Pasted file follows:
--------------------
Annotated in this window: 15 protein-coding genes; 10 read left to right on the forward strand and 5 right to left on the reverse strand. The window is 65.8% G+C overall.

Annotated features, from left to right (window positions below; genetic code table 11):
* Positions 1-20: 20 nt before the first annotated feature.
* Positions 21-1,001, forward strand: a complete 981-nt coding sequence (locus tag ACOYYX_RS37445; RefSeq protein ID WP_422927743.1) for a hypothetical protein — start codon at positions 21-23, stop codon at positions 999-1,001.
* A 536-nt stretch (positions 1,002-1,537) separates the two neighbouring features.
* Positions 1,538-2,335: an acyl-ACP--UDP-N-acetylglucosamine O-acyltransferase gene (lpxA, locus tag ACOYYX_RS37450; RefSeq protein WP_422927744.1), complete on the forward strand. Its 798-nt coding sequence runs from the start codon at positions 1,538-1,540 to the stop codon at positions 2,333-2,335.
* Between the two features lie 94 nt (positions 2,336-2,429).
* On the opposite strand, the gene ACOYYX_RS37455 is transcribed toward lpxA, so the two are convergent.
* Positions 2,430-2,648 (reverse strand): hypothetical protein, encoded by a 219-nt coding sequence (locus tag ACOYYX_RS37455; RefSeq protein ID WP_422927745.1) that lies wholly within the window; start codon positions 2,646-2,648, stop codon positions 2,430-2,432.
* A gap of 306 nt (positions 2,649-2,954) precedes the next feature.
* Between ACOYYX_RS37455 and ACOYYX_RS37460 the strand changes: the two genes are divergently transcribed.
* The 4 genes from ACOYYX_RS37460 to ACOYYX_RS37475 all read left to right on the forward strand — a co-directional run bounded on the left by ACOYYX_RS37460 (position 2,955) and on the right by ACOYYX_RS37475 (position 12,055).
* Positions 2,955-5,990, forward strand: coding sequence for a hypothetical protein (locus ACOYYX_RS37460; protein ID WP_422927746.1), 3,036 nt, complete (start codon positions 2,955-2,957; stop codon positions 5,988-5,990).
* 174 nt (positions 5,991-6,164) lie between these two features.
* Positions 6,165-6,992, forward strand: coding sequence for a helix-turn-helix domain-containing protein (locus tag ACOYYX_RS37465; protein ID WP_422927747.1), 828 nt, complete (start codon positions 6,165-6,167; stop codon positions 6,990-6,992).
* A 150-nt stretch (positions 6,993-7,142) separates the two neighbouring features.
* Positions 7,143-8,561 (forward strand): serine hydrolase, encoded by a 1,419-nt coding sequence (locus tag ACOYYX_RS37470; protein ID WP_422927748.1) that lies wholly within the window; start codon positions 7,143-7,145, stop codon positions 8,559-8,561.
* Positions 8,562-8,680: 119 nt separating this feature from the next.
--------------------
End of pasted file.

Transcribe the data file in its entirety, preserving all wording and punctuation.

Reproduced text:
Annotated in this window: 15 protein-coding genes; 10 read left to right on the forward strand and 5 right to left on the reverse strand. The window is 65.8% G+C overall.

Annotated features, from left to right (window positions below; genetic code table 11):
* Positions 1-20: 20 nt before the first annotated feature.
* Positions 21-1,001, forward strand: a complete 981-nt coding sequence (locus tag ACOYYX_RS37445; RefSeq protein ID WP_422927743.1) for a hypothetical protein — start codon at positions 21-23, stop codon at positions 999-1,001.
* A 536-nt stretch (positions 1,002-1,537) separates the two neighbouring features.
* Positions 1,538-2,335: an acyl-ACP--UDP-N-acetylglucosamine O-acyltransferase gene (lpxA, locus tag ACOYYX_RS37450; RefSeq protein WP_422927744.1), complete on the forward strand. Its 798-nt coding sequence runs from the start codon at positions 1,538-1,540 to the stop codon at positions 2,333-2,335.
* Between the two features lie 94 nt (positions 2,336-2,429).
* On the opposite strand, the gene ACOYYX_RS37455 is transcribed toward lpxA, so the two are convergent.
* Positions 2,430-2,648 (reverse strand): hypothetical protein, encoded by a 219-nt coding sequence (locus tag ACOYYX_RS37455; RefSeq protein ID WP_422927745.1) that lies wholly within the window; start codon positions 2,646-2,648, stop codon positions 2,430-2,432.
* A gap of 306 nt (positions 2,649-2,954) precedes the next feature.
* Between ACOYYX_RS37455 and ACOYYX_RS37460 the strand changes: the two genes are divergently transcribed.
* The 4 genes from ACOYYX_RS37460 to ACOYYX_RS37475 all read left to right on the forward strand — a co-directional run bounded on the left by ACOYYX_RS37460 (position 2,955) and on the right by ACOYYX_RS37475 (position 12,055).
* Positions 2,955-5,990, forward strand: coding sequence for a hypothetical protein (locus ACOYYX_RS37460; protein ID WP_422927746.1), 3,036 nt, complete (start codon positions 2,955-2,957; stop codon positions 5,988-5,990).
* 174 nt (positions 5,991-6,164) lie between these two features.
* Positions 6,165-6,992, forward strand: coding sequence for a helix-turn-helix domain-containing protein (locus tag ACOYYX_RS37465; protein ID WP_422927747.1), 828 nt, complete (start codon positions 6,165-6,167; stop codon positions 6,990-6,992).
* A 150-nt stretch (positions 6,993-7,142) separates the two neighbouring features.
* Positions 7,143-8,561 (forward strand): serine hydrolase, encoded by a 1,419-nt coding sequence (locus tag ACOYYX_RS37470; protein ID WP_422927748.1) that lies wholly within the window; start codon positions 7,143-7,145, stop codon positions 8,559-8,561.
* Positions 8,562-8,680: 119 nt separating this feature from the next.